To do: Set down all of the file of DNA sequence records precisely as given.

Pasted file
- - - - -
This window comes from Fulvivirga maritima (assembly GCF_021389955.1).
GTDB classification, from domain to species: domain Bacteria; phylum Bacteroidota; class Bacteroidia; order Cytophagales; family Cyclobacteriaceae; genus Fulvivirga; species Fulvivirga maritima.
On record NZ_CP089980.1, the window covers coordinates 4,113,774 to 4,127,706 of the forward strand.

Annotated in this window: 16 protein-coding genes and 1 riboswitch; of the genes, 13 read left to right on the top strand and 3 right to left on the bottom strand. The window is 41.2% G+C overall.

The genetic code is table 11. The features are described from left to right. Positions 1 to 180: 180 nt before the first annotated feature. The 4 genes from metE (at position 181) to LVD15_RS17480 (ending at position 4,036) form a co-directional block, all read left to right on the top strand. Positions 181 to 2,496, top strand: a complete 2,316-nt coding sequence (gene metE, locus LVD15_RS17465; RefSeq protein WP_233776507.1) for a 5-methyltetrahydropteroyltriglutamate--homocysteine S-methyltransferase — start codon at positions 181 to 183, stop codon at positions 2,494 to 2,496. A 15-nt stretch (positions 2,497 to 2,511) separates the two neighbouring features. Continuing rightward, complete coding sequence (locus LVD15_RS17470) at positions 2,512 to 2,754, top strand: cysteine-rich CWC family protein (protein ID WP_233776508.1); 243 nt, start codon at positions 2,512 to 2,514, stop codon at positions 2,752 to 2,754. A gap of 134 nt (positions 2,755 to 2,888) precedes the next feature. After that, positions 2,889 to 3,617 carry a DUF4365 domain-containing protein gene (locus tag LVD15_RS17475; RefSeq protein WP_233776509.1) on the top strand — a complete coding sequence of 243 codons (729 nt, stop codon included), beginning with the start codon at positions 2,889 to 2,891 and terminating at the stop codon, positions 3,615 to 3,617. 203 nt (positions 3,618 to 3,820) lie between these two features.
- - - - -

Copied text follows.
This window comes from Fulvivirga maritima (assembly GCF_021389955.1).
GTDB classification, from domain to species: domain Bacteria; phylum Bacteroidota; class Bacteroidia; order Cytophagales; family Cyclobacteriaceae; genus Fulvivirga; species Fulvivirga maritima.
On record NZ_CP089980.1, the window covers coordinates 4,113,774 to 4,127,706 of the forward strand.

Annotated in this window: 16 protein-coding genes and 1 riboswitch; of the genes, 13 read left to right on the top strand and 3 right to left on the bottom strand. The window is 41.2% G+C overall.

The genetic code is table 11. The features are described from left to right. Positions 1 to 180: 180 nt before the first annotated feature. The 4 genes from metE (at position 181) to LVD15_RS17480 (ending at position 4,036) form a co-directional block, all read left to right on the top strand. Positions 181 to 2,496, top strand: a complete 2,316-nt coding sequence (gene metE, locus LVD15_RS17465; RefSeq protein WP_233776507.1) for a 5-methyltetrahydropteroyltriglutamate--homocysteine S-methyltransferase — start codon at positions 181 to 183, stop codon at positions 2,494 to 2,496. A 15-nt stretch (positions 2,497 to 2,511) separates the two neighbouring features. Continuing rightward, complete coding sequence (locus LVD15_RS17470) at positions 2,512 to 2,754, top strand: cysteine-rich CWC family protein (protein ID WP_233776508.1); 243 nt, start codon at positions 2,512 to 2,514, stop codon at positions 2,752 to 2,754. A gap of 134 nt (positions 2,755 to 2,888) precedes the next feature. After that, positions 2,889 to 3,617 carry a DUF4365 domain-containing protein gene (locus tag LVD15_RS17475; RefSeq protein WP_233776509.1) on the top strand — a complete coding sequence of 243 codons (729 nt, stop codon included), beginning with the start codon at positions 2,889 to 2,891 and terminating at the stop codon, positions 3,615 to 3,617. 203 nt (positions 3,618 to 3,820) lie between these two features.